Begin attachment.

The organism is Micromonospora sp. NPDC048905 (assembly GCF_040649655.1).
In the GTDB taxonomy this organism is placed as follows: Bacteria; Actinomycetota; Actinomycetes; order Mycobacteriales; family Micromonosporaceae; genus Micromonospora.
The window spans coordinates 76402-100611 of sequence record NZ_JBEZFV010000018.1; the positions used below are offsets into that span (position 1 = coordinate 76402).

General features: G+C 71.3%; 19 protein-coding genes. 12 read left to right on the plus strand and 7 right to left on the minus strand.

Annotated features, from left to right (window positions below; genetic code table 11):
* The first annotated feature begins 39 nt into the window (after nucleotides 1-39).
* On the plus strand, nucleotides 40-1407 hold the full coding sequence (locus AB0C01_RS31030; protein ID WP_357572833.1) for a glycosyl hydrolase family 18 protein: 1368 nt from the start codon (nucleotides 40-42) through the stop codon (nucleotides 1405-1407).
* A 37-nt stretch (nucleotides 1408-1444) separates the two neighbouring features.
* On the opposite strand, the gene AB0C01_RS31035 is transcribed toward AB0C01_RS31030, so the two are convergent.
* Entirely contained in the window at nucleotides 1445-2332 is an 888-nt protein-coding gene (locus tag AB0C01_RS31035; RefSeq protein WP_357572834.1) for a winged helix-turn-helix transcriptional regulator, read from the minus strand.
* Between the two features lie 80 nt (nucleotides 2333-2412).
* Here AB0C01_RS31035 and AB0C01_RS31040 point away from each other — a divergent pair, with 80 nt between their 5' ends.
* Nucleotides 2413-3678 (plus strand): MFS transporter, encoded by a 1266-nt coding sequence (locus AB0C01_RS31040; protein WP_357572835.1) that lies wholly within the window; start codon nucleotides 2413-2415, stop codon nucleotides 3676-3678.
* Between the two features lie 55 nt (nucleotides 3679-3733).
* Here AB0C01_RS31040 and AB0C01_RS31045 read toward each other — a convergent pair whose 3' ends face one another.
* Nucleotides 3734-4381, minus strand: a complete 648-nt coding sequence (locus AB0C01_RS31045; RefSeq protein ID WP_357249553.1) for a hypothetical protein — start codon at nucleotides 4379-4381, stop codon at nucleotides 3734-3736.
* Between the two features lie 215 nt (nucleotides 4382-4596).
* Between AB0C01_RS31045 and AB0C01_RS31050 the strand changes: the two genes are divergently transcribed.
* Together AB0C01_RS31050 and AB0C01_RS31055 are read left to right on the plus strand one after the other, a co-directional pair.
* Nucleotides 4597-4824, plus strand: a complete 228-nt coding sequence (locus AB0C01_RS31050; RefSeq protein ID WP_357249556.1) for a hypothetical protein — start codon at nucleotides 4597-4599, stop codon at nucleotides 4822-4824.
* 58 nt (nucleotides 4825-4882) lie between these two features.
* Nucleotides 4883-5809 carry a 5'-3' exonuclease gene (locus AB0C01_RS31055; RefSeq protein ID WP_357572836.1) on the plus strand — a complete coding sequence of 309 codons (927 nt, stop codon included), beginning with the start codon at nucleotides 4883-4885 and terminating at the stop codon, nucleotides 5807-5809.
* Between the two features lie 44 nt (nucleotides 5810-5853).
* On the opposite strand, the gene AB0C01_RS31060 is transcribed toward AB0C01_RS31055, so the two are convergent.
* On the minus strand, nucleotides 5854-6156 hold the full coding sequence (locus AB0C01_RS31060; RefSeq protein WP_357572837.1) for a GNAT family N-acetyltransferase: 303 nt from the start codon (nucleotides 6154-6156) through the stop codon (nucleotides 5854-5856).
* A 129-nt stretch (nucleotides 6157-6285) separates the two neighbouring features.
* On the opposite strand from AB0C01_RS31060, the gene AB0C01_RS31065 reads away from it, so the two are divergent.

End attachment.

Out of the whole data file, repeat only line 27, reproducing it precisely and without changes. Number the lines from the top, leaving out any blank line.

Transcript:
* On the opposite strand from AB0C01_RS31060, the gene AB0C01_RS31065 reads away from it, so the two are divergent.